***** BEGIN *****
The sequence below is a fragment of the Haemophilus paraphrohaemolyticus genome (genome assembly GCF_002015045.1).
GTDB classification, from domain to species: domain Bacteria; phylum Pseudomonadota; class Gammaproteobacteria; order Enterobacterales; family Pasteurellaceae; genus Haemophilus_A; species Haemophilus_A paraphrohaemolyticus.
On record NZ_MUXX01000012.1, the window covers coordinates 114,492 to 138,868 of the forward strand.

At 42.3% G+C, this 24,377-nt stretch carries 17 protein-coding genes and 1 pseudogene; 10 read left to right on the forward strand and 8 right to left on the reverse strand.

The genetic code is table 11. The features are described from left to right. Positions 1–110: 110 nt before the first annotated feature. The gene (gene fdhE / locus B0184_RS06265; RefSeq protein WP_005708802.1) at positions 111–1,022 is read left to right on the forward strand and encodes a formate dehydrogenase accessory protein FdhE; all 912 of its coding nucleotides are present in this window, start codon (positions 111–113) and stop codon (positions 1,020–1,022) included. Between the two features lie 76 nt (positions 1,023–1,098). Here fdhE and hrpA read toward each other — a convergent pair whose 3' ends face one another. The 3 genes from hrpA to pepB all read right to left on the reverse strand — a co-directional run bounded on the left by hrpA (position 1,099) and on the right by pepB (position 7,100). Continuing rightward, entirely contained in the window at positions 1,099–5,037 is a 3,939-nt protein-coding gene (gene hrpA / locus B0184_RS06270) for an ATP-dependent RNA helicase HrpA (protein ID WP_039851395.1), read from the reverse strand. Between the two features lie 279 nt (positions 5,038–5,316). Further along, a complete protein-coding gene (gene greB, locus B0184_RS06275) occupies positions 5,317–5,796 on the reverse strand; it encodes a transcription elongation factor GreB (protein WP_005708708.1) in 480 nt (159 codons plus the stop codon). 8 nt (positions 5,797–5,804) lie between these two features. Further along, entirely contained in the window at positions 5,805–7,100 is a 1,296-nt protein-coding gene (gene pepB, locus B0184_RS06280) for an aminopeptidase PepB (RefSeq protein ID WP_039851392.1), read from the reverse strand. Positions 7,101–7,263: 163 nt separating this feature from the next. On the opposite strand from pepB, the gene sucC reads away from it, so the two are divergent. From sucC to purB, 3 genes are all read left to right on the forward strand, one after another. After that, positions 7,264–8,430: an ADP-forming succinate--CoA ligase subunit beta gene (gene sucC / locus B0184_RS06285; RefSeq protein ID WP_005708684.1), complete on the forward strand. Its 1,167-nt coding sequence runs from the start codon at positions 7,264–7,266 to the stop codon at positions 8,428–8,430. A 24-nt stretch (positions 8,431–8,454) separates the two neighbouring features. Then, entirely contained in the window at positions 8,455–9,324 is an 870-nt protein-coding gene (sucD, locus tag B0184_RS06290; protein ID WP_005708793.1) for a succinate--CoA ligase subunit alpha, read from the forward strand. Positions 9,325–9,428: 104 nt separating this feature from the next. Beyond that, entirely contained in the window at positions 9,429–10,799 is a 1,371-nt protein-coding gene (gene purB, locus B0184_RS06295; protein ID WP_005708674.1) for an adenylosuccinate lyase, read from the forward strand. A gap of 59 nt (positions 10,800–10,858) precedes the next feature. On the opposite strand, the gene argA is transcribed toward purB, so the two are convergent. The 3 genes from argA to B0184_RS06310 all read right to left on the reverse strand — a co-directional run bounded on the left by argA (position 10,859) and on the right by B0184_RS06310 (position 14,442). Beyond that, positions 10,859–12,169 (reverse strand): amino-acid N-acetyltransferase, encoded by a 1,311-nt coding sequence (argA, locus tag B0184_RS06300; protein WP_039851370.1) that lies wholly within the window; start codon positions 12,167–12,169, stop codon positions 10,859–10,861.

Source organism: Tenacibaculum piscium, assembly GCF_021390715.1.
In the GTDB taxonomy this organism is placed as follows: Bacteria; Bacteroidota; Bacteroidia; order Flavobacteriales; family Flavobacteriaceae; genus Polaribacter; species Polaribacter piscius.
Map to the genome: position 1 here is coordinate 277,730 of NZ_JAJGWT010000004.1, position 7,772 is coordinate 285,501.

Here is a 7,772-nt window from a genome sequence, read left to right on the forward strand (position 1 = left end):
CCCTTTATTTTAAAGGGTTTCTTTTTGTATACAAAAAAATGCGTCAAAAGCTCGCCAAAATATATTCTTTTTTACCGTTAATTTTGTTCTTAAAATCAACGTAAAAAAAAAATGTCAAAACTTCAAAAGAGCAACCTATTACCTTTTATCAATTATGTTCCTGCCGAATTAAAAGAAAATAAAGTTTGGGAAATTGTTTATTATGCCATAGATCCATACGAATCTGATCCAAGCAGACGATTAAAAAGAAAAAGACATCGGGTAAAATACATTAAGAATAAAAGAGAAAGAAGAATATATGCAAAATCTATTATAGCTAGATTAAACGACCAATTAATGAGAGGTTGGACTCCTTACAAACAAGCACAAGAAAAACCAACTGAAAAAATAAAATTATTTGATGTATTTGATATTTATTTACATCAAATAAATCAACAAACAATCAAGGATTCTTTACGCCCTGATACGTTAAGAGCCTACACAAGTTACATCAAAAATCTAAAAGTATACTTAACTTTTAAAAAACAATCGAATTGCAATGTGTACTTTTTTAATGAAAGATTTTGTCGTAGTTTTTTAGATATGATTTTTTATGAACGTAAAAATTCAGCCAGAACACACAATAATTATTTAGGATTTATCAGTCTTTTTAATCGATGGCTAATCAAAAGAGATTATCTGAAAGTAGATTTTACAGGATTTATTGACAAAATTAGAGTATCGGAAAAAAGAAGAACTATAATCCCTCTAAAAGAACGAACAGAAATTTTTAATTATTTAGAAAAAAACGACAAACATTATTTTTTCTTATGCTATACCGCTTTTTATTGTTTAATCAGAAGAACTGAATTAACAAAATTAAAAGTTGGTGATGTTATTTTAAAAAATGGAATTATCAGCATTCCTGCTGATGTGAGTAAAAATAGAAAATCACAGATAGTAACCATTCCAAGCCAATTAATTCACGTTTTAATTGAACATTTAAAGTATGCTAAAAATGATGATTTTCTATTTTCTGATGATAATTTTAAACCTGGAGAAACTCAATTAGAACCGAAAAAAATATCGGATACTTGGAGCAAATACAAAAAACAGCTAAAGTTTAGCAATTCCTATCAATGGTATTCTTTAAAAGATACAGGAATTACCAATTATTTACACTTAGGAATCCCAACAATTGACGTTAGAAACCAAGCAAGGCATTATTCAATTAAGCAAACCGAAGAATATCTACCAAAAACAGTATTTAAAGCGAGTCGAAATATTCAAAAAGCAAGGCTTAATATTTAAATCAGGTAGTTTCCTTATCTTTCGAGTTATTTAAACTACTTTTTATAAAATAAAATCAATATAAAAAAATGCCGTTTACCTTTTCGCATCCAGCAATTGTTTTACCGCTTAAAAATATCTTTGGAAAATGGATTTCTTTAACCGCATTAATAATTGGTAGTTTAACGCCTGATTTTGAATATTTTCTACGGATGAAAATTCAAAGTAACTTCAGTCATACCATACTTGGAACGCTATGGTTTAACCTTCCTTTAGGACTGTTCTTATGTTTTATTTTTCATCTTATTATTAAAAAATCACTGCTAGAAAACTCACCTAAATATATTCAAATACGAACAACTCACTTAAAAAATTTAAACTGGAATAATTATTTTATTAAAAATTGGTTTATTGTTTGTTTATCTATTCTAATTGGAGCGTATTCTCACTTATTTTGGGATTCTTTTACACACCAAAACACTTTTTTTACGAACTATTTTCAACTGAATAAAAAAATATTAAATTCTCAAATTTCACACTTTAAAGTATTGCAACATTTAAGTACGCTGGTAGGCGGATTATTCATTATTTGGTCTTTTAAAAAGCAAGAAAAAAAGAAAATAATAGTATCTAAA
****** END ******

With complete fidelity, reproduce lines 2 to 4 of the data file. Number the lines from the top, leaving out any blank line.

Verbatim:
GTDB classification, from domain to species: domain Bacteria; phylum Pseudomonadota; class Gammaproteobacteria; order Enterobacterales; family Pasteurellaceae; genus Haemophilus_A; species Haemophilus_A paraphrohaemolyticus.
On record NZ_MUXX01000012.1, the window covers coordinates 114,492 to 138,868 of the forward strand.

At 42.3% G+C, this 24,377-nt stretch carries 17 protein-coding genes and 1 pseudogene; 10 read left to right on the forward strand and 8 right to left on the reverse strand.